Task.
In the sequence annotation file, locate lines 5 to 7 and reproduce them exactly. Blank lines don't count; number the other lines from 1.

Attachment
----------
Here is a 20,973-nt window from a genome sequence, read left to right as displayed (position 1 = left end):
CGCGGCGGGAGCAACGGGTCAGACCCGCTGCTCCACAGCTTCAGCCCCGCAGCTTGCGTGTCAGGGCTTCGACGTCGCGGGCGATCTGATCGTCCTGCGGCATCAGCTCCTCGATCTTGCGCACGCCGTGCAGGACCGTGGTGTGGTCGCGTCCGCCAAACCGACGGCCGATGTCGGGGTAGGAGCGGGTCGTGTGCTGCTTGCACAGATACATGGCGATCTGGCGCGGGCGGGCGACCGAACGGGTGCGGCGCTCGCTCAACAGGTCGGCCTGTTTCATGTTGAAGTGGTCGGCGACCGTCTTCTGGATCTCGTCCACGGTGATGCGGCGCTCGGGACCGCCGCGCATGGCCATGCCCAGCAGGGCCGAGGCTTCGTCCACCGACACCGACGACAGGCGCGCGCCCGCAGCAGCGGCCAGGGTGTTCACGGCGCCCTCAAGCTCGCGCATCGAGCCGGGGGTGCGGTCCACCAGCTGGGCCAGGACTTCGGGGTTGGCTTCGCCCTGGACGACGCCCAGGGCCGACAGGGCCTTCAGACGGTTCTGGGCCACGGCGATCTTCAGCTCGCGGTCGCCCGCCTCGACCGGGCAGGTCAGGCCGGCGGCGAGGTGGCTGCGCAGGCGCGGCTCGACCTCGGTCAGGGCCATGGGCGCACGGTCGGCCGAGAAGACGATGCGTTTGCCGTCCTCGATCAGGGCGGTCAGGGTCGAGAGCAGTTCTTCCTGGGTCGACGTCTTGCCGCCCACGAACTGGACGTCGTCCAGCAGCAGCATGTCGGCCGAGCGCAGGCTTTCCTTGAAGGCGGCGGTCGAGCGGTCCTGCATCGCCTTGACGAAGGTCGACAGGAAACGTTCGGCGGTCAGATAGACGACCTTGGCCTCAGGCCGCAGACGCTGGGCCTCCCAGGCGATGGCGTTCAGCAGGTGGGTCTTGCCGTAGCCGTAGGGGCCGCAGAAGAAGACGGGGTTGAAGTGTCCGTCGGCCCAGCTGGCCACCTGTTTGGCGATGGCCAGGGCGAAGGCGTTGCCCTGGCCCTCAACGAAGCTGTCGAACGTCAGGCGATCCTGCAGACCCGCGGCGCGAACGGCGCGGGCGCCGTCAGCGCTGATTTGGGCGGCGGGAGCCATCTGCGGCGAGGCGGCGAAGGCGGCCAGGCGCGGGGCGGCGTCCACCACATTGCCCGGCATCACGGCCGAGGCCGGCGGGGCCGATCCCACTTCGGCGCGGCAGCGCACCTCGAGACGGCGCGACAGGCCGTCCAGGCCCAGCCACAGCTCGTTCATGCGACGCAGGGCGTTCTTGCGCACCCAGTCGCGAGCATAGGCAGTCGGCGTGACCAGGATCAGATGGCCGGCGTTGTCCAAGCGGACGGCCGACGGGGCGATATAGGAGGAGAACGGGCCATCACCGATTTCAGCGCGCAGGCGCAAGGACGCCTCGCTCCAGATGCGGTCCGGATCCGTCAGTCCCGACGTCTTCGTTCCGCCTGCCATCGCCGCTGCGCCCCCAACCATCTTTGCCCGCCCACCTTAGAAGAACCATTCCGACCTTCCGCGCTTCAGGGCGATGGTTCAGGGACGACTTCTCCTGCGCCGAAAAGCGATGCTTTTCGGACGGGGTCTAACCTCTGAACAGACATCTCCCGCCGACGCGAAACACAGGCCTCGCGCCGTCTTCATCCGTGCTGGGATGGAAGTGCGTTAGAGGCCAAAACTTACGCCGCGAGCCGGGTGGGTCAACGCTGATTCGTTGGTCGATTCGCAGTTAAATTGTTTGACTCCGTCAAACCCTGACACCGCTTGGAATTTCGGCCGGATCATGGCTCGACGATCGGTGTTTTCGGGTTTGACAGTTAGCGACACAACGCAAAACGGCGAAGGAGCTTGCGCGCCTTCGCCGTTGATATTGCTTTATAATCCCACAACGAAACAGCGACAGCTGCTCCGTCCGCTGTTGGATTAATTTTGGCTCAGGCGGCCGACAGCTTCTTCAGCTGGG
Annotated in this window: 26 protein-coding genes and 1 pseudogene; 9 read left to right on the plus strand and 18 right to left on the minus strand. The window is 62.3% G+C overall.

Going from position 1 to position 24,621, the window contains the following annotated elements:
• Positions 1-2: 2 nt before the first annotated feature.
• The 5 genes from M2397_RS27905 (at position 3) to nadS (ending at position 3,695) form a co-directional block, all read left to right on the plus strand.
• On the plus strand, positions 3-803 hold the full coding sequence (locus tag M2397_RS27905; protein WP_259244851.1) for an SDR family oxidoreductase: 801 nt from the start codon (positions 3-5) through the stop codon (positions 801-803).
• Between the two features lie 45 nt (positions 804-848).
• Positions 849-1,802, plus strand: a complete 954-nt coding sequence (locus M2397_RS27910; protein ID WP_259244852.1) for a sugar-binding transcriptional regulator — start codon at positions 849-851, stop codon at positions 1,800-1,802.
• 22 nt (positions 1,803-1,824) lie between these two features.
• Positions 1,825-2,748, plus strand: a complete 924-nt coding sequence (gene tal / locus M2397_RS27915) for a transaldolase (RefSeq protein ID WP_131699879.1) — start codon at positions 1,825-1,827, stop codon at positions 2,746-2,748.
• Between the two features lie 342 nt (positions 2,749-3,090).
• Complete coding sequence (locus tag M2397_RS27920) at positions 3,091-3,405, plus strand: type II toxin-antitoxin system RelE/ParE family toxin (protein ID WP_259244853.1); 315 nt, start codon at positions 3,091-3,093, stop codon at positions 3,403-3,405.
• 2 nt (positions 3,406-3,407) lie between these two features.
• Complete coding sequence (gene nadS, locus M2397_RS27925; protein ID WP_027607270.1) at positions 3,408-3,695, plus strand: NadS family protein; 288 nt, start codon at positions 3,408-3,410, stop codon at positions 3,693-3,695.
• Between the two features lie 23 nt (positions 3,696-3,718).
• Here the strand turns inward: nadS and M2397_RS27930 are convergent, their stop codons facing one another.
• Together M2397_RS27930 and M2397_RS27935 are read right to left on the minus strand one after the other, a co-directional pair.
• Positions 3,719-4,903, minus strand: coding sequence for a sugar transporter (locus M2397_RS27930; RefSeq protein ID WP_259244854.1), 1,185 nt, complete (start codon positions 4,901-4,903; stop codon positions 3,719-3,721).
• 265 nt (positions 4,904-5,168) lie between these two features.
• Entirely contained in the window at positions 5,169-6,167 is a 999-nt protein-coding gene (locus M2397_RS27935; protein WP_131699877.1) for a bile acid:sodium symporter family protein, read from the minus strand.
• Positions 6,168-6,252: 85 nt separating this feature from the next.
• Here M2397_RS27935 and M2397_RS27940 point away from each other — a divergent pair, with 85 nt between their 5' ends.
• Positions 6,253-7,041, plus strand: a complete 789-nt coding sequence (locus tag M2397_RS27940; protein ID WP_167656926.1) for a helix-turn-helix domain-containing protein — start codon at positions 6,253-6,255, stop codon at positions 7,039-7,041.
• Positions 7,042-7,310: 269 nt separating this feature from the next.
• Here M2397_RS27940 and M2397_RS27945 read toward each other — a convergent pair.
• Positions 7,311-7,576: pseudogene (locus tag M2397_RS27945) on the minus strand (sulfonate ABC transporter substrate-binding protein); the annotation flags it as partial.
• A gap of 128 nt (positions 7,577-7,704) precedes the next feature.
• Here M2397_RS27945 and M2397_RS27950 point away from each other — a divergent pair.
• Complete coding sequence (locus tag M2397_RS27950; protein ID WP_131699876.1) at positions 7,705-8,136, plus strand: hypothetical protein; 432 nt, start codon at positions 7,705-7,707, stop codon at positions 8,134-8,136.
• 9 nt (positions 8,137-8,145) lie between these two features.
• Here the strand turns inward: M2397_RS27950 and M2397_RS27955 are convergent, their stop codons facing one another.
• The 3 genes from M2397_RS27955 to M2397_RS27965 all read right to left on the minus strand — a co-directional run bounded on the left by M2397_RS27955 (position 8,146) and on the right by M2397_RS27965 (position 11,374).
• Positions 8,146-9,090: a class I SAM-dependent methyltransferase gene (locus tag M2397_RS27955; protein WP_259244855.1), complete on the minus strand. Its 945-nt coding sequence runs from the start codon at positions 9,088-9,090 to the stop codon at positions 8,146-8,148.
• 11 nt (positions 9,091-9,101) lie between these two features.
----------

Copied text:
• Positions 1-2: 2 nt before the first annotated feature.
• The 5 genes from M2397_RS27905 (at position 3) to nadS (ending at position 3,695) form a co-directional block, all read left to right on the plus strand.
• On the plus strand, positions 3-803 hold the full coding sequence (locus tag M2397_RS27905; protein WP_259244851.1) for an SDR family oxidoreductase: 801 nt from the start codon (positions 3-5) through the stop codon (positions 801-803).